Many Things to Learn: You’re Never Too Old
No student left behind — at least not in this Iowa school district.
"I didn't have the opportunity to go to college when I got out of high school. I'm getting that education now through our community education program," says Betty Winston, seventy-two years old, who was born in West Des Moines, Iowa, and put three children through its schools.
Winston is one of many residents benefiting from services offered by the West Des Moines Community School District, a district that for more than twenty years has followed a mission to serve all community residents, not just school-aged children.
The district's commitment to its community is reflected in every aspect of its operations. Parents and community members serve with teachers, business people, and representatives from city government on site improvement teams that set the direction for each of the district's fifteen schools. In addition, a community education advisory council conducts a community-needs assessment every few years to determine what kinds of programs should be offered.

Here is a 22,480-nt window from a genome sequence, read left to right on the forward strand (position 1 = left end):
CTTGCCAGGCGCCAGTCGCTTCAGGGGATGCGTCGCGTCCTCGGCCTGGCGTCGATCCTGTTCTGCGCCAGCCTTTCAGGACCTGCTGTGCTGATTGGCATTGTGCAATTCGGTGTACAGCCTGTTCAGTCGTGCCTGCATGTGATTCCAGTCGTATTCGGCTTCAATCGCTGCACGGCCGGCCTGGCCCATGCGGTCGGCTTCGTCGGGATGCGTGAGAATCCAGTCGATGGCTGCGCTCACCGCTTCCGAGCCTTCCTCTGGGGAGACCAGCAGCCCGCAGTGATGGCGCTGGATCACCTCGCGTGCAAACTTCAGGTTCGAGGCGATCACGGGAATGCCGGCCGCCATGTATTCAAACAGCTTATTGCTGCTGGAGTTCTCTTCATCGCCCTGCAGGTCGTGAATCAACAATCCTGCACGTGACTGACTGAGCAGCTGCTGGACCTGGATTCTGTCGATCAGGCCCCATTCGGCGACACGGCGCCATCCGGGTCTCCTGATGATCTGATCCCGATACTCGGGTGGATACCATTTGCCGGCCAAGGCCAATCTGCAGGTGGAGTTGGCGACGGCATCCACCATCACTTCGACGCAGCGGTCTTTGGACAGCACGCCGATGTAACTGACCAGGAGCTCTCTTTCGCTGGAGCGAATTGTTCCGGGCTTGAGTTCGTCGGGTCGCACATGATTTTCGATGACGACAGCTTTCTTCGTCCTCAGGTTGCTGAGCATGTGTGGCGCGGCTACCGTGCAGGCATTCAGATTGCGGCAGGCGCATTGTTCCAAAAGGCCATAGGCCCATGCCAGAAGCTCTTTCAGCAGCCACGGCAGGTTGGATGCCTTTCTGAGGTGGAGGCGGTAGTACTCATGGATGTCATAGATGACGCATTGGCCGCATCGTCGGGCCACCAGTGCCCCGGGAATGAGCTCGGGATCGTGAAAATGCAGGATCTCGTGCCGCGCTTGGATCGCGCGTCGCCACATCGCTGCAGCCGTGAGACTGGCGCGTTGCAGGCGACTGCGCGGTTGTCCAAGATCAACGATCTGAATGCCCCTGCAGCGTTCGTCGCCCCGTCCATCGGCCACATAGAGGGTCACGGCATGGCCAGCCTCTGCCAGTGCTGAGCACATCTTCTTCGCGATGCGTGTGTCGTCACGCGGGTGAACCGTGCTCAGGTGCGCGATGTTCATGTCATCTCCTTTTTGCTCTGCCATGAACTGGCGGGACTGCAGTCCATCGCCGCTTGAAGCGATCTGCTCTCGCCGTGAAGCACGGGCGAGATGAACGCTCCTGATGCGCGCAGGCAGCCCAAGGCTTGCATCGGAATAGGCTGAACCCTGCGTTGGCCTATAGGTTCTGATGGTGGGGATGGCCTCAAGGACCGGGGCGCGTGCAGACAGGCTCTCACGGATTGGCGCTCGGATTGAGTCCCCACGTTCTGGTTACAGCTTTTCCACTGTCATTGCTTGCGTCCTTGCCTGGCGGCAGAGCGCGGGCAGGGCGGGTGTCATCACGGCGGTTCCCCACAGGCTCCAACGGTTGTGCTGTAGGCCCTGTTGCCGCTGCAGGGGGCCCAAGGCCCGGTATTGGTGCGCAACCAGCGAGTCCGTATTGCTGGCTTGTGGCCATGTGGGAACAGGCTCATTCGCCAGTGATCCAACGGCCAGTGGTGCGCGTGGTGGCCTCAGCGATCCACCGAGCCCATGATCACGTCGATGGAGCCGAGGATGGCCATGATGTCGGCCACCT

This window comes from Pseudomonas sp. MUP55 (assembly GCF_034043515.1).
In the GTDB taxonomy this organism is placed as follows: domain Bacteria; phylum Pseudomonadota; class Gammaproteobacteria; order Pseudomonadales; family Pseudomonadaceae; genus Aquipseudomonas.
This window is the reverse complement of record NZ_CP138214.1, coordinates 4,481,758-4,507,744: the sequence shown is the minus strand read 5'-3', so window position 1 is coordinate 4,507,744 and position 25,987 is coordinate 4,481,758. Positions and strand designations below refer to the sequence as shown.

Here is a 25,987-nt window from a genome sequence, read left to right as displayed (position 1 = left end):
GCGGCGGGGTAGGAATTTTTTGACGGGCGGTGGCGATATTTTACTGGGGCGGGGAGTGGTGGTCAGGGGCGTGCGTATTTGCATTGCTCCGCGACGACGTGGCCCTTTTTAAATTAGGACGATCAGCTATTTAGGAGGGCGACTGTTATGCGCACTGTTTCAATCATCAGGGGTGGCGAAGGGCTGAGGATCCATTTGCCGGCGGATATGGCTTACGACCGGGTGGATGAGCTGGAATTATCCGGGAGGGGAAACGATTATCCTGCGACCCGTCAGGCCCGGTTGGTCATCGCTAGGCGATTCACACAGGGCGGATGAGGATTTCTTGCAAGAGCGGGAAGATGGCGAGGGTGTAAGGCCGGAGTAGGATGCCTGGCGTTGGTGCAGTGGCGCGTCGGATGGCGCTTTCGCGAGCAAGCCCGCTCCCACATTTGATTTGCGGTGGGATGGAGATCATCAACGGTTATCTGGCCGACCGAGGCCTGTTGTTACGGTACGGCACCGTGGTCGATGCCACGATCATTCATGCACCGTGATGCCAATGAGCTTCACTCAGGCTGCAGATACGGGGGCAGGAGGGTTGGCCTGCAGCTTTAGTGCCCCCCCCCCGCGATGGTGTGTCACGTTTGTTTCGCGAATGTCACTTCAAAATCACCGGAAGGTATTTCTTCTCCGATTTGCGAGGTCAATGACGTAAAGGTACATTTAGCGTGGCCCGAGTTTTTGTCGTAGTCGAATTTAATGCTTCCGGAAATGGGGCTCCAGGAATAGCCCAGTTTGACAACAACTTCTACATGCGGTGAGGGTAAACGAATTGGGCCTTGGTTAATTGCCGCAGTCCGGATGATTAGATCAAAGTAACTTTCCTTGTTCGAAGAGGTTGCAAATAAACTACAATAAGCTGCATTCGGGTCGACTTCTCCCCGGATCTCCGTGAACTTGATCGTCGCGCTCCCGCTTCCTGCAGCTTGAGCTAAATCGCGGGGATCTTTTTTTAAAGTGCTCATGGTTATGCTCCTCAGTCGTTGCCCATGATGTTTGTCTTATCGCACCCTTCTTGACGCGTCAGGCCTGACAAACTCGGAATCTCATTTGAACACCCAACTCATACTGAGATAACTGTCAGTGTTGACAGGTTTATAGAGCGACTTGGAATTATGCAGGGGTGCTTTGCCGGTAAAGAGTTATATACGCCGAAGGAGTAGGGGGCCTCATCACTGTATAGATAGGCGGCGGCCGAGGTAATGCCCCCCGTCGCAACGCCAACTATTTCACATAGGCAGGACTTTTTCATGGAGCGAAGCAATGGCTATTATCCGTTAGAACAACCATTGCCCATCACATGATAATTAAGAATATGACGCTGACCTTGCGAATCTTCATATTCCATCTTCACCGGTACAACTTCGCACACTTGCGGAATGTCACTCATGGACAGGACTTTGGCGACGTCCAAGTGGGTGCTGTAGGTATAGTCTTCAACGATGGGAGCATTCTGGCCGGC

Even the district's school buildings have been designed with both student and community use in mind. Computer labs and media centers are open to the public after school hours and during the summer, and some businesses rent them for training sessions.
In addition, school buildings are used for community organization meetings, inexpensive summer camps, and for community events, such as the annual Parent University and the Elder Fair. The connection between schools and community will be reinforced even further when the city completes construction of a new library and city offices on a school campus.
Parents and community members like Winston ensure that the schools have a steady supply of volunteers. School events attract as many as 95 percent of the parents, and community volunteers flow in and out of schools daily. "People wonder why we don't leave during the winter snow," Winston says. "I tell them, there are too many things going on in this community that we can take advantage of, too many friends, too many things to learn."